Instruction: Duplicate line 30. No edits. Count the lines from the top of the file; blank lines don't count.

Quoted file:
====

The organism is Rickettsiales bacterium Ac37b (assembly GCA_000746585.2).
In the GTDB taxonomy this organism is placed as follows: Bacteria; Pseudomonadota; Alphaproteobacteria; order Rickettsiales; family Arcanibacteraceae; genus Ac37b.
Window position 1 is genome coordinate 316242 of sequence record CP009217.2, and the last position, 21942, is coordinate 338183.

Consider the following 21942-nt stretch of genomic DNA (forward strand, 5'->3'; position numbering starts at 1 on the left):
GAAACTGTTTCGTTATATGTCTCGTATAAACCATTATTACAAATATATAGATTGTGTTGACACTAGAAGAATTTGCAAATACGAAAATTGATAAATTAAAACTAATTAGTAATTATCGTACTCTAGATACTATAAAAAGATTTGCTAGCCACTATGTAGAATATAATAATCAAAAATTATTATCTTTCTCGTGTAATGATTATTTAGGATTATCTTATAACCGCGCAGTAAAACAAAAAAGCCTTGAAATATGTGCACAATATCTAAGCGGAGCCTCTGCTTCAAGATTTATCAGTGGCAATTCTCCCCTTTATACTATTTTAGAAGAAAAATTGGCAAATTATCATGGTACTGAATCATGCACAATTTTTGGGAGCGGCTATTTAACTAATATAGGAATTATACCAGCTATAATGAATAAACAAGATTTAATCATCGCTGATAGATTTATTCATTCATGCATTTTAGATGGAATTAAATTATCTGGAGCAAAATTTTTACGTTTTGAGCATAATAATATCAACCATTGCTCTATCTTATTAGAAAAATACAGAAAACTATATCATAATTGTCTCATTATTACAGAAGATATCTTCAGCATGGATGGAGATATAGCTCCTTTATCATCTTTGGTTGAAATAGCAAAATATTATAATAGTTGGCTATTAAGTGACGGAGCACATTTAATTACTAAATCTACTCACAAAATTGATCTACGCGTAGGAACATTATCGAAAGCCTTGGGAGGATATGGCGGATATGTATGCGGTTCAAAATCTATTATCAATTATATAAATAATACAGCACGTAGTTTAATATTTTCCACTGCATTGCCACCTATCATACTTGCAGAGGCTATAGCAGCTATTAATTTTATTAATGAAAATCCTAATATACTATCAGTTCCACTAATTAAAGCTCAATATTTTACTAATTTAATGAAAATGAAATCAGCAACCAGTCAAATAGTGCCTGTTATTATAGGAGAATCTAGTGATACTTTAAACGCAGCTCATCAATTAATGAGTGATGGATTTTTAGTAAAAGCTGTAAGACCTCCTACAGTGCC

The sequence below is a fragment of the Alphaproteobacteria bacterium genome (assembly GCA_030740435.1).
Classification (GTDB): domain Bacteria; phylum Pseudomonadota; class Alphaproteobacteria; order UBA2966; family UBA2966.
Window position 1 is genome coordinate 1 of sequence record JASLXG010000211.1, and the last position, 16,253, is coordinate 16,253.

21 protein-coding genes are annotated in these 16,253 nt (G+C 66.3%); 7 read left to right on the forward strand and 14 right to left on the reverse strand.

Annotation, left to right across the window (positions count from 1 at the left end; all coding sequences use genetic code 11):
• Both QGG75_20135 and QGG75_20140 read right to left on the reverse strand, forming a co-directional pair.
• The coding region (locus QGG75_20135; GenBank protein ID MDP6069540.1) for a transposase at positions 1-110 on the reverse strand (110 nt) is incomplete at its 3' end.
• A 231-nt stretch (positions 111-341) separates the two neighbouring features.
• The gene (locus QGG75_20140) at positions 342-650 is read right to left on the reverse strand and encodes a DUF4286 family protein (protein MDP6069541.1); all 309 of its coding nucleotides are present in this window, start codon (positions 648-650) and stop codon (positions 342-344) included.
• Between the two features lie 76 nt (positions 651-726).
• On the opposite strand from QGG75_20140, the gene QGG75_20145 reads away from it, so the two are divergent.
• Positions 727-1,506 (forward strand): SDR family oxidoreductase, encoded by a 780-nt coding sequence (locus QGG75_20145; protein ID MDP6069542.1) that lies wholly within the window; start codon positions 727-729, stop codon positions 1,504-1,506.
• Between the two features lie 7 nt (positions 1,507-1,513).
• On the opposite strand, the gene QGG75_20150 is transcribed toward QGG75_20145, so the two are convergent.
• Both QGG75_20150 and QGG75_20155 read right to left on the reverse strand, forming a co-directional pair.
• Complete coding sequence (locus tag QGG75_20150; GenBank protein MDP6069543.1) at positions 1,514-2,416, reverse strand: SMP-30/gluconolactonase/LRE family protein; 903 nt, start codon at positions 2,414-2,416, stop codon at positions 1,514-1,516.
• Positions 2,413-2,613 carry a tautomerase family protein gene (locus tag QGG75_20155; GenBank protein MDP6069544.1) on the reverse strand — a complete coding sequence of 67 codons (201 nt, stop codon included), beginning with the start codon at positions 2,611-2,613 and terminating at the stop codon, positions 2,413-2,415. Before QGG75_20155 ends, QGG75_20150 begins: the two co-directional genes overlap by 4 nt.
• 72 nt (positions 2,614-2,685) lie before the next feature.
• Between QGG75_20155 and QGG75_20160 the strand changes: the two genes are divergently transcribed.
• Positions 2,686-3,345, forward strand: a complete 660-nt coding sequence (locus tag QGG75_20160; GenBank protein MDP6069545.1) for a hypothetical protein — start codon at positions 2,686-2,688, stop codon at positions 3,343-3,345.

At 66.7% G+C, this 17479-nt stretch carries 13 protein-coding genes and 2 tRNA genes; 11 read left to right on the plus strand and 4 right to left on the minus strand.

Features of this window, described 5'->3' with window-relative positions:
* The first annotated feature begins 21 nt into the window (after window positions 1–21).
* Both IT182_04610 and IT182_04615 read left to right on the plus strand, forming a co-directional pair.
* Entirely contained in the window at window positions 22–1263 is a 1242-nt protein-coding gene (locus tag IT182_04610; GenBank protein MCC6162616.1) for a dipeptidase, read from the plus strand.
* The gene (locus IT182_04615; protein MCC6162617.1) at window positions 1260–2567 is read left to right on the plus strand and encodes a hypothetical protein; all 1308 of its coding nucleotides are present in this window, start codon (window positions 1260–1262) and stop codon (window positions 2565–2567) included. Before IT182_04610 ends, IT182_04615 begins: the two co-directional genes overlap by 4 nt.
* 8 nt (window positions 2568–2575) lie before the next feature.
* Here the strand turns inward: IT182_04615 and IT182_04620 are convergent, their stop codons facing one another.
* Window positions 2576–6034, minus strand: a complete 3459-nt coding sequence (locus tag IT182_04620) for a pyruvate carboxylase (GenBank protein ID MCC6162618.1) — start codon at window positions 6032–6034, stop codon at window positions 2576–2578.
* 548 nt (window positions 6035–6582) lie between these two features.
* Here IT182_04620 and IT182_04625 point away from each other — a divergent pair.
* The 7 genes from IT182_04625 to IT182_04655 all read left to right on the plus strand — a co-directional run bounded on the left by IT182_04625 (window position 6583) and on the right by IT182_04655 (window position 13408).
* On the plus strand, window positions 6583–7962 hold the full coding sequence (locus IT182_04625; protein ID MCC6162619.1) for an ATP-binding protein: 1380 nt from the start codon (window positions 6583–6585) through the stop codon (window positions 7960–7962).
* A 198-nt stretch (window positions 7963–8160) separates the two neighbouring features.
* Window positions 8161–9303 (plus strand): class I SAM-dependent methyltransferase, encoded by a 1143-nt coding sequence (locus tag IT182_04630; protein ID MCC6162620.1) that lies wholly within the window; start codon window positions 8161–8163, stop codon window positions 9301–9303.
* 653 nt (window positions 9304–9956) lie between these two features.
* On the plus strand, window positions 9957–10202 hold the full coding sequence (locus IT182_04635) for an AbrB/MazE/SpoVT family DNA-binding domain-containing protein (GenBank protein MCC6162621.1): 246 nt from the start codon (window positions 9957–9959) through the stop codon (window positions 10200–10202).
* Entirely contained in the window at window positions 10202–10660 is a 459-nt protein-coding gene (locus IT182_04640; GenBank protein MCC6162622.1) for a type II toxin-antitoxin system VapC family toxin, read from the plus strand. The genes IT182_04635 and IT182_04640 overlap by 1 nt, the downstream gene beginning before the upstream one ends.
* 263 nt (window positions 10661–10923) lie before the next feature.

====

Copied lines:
* Entirely contained in the window at window positions 22–1263 is a 1242-nt protein-coding gene (locus tag IT182_04610; GenBank protein MCC6162616.1) for a dipeptidase, read from the plus strand.